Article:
Finalizing debt deal is first test for Puerto Rico's new governor
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Remember the Puerto Rico debt crisis?

It was only last February that a deal had been worked out between the island government and the holders of debt issued by the Puerto Rico Electric Power Authority (PREPA), signed into law by Gov. Alejandro García Padilla.

At $9 billion, this debt is one of the largest components of the $69 billion owed by the commonwealth and its various government units, a massive obligation recognized by all as unpayable both practically and politically.

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And a compromise last summer between Congress and the Obama administration — the Puerto Rico Oversight, Management and Economic Stability Act — created an oversight board with the power to restructure the massive overall debt and to force budget and other reforms yielding fiscal discipline over the longer term. It also halted litigation over debts that had been defaulted.

Since then, much has changed and much has stayed the same. The commonwealth has elected a new governor, Ricardo Rosselló, who will assume office in January. Like García Padilla, Rosselló understands fully that the commonwealth moving forward must create conditions that will restore the creditworthiness needed for access to capital markets. This means meaningful compromise with creditors and a willingness to accept — to share — the economic pain inherent in those deals.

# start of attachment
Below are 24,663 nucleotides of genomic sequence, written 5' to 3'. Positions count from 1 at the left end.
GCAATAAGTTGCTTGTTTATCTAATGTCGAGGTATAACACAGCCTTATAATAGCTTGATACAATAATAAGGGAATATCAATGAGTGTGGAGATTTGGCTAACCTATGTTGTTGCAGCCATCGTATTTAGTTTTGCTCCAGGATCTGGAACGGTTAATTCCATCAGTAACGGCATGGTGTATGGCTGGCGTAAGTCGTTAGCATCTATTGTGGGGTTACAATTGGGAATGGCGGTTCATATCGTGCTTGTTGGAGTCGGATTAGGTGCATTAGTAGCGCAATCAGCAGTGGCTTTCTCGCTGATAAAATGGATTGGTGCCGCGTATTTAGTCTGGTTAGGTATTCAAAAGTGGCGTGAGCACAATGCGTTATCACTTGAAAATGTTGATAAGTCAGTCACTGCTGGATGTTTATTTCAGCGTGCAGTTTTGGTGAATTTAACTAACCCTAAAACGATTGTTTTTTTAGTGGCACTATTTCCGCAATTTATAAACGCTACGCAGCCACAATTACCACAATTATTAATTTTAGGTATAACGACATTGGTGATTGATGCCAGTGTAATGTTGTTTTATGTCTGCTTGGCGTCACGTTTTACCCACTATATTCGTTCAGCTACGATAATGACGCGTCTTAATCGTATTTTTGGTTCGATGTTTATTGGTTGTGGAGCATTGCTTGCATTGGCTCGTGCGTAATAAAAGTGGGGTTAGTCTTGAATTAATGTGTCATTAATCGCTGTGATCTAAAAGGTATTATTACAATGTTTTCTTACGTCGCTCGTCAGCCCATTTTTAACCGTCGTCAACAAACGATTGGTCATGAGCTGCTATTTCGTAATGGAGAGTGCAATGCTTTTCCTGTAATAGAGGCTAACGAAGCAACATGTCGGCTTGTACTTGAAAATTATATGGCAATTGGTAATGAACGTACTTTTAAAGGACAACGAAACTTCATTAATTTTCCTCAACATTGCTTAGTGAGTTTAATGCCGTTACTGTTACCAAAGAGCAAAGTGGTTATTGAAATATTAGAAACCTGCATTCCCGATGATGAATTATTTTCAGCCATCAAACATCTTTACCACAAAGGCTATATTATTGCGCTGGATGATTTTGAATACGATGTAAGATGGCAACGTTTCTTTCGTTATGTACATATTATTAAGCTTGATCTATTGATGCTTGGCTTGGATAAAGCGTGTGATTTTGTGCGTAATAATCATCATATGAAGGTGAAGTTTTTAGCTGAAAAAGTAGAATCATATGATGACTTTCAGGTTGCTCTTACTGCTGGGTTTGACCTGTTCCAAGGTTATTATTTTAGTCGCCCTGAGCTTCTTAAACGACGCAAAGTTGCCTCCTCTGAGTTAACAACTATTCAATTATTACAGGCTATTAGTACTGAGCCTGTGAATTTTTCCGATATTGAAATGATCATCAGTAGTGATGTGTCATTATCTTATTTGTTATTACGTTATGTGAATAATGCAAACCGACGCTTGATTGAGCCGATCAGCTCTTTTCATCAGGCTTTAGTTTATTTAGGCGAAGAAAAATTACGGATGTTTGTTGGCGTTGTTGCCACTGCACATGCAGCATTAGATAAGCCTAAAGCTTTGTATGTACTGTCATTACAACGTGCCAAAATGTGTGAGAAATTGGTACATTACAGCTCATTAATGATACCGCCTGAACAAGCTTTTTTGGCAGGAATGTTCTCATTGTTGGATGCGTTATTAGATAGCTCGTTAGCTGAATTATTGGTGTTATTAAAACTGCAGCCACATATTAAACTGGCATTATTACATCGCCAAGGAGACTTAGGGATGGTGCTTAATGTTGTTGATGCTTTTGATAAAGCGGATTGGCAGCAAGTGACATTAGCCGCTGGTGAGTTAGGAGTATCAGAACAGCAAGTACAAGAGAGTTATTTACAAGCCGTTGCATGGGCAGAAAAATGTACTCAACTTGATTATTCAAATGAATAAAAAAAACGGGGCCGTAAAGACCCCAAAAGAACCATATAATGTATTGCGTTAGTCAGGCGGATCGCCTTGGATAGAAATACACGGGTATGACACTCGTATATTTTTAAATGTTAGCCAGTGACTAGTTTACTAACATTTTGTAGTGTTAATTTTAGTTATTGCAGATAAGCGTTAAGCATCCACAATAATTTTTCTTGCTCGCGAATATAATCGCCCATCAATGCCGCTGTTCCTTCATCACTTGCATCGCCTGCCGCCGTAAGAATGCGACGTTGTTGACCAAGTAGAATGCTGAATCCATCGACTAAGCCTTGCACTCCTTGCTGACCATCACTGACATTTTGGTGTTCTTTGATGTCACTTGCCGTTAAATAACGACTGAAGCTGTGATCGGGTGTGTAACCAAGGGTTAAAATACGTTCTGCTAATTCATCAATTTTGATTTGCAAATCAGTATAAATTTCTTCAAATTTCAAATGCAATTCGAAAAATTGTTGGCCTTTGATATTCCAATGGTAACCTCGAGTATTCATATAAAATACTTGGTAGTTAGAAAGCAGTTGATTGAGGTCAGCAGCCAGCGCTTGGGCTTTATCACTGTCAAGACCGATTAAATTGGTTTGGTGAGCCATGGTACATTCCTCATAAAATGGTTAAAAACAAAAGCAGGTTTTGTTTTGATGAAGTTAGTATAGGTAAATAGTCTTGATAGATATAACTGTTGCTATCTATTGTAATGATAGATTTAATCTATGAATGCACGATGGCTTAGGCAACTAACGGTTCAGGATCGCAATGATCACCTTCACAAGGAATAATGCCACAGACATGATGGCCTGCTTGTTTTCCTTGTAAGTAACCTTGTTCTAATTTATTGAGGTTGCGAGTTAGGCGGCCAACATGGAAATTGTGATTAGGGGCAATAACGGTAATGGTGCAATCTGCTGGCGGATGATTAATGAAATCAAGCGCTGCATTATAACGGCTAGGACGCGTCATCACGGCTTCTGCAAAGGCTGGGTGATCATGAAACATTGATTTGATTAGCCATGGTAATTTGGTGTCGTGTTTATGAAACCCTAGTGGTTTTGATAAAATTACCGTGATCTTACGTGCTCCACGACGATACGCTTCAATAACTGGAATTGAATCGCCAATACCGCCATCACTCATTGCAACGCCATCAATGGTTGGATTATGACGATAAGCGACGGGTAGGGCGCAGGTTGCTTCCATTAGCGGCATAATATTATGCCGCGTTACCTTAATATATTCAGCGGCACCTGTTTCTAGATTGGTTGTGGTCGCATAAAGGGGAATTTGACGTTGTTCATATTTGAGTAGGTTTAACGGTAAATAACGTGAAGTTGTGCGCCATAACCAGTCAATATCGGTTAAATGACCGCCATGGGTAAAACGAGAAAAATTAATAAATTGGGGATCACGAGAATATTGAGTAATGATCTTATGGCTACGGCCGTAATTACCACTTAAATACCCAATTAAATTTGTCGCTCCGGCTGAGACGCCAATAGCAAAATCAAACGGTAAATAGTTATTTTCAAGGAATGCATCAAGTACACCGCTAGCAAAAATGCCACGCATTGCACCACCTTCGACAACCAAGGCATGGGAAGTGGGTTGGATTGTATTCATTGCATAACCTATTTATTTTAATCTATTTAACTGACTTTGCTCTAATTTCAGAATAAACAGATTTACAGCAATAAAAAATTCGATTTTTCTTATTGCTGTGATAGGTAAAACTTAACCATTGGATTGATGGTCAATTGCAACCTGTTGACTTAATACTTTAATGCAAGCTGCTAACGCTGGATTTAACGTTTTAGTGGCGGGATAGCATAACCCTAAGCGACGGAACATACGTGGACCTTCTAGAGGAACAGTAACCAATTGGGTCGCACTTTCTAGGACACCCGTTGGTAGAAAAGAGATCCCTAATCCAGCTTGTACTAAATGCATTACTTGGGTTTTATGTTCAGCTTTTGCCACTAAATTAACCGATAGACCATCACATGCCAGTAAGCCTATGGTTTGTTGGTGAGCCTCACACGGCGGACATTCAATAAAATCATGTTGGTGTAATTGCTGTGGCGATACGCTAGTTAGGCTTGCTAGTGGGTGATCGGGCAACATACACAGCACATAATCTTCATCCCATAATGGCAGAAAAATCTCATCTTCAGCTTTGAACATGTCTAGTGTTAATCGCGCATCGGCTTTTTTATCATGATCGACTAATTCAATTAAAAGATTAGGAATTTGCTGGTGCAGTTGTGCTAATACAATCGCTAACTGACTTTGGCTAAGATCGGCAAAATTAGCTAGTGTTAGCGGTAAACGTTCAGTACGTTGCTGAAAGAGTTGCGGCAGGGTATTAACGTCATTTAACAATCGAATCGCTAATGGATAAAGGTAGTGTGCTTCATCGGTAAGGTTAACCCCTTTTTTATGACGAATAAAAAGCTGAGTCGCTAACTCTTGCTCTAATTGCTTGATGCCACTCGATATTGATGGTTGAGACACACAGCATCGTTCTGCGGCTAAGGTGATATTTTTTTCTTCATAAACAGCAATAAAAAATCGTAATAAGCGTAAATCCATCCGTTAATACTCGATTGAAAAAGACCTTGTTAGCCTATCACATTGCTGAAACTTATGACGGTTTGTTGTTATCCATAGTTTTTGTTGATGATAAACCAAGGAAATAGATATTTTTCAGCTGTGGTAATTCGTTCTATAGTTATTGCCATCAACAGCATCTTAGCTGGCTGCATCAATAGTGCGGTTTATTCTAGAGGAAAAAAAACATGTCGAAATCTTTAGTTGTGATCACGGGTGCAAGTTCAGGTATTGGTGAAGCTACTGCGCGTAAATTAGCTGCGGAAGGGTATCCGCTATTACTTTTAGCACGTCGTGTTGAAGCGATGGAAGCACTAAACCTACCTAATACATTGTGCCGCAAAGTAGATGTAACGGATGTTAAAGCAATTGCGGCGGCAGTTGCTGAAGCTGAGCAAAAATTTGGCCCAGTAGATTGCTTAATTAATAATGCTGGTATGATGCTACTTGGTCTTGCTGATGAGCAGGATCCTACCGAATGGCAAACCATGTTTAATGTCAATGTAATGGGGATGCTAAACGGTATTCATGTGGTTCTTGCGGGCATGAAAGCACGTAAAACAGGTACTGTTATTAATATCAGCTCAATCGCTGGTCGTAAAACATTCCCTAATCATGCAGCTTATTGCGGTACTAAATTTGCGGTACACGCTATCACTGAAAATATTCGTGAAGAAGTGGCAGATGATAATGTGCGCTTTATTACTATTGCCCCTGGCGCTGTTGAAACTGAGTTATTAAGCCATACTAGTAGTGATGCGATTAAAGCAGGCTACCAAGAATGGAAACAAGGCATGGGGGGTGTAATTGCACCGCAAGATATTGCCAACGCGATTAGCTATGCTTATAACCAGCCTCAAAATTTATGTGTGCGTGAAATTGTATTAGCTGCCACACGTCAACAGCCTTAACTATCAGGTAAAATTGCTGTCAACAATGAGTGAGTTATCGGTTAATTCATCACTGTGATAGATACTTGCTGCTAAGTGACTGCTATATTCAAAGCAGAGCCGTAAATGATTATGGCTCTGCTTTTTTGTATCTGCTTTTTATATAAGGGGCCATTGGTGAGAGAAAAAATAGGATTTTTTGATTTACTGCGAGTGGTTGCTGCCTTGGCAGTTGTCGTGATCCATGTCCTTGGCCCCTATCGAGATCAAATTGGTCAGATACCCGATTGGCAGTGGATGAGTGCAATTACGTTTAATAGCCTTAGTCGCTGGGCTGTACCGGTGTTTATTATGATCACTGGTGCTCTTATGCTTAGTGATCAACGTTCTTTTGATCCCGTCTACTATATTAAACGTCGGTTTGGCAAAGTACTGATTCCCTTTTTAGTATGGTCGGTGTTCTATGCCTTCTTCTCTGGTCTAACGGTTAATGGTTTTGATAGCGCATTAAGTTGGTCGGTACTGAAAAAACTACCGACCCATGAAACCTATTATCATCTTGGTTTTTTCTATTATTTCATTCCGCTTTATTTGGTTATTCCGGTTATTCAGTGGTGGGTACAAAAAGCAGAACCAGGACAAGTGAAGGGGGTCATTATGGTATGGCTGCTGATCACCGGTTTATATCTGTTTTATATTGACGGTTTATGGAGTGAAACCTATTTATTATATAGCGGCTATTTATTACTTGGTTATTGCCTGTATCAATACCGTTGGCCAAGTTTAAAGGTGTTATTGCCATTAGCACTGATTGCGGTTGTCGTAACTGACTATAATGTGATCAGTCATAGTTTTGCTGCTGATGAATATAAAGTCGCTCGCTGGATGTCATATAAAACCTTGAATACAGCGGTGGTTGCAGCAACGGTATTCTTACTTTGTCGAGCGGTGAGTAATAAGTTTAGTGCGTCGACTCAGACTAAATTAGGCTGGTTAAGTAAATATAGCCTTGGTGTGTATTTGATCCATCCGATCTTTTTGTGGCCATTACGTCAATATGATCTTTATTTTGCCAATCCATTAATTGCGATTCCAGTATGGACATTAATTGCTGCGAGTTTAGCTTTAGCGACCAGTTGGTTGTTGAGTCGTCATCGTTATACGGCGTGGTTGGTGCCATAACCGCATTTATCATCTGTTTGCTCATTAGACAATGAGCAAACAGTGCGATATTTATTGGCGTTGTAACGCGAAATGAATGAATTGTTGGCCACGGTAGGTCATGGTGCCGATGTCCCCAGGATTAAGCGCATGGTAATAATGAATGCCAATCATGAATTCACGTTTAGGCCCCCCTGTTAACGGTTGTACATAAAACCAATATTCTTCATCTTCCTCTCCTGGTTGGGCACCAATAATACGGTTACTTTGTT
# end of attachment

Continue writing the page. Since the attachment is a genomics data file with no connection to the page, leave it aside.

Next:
Like García Padilla, Rosselló, an elected official who must answer to interest groups and voters on the island, is likely to prefer that the creditors endure more pain rather than less, and the opposite for the Puerto Rico debtors; and that the pain perceived by the latter be blamed on others rather than himself.

Because Rosselló is newly elected, he cannot be held responsible for the adverse fiscal conditions afflicting the island. Accordingly, he is well-placed to take actions consistent with his stated objective of reversing those conditions; and the obvious place to start is with the PREPA debt compromise already worked out, so as to achieve the longer-term creditworthiness goal as soon as possible.

Even as the process has dragged on for over two years, the PREPA bondholders have not wavered in terms of the economic losses that they have accepted, which can be summarized as:

  • A 15 percent reduction in bond debt;
  • A lowering of the interest rate on PREPA debt from over 5 percent to a rate as low as 4 percent (an approximate reduction of up to 25 percent), providing total debt service relief of at least $1.1 billion over the first five years, and at least $1.7 billion in the first ten years;
  • A deferral of principal repayment for five years;
  • Acceptance of a charge to electricity consumers for financing the principal deferral that would result in electricity rates of about 22 cents per kilowatt-hour (kWh), a rate over 10 percent lower than the 2015 PREPA rate of 25 cents per kWh, and almost 40 percent lower than the 2015 average of rates paid in (ascending order) Hawaii, Haiti, St. Lucia, Grenada, the Dominican Republic and the Virgin Islands.

Once finalized, this compromise would be the first major achievement in the broad economic restructuring process for the commonwealth.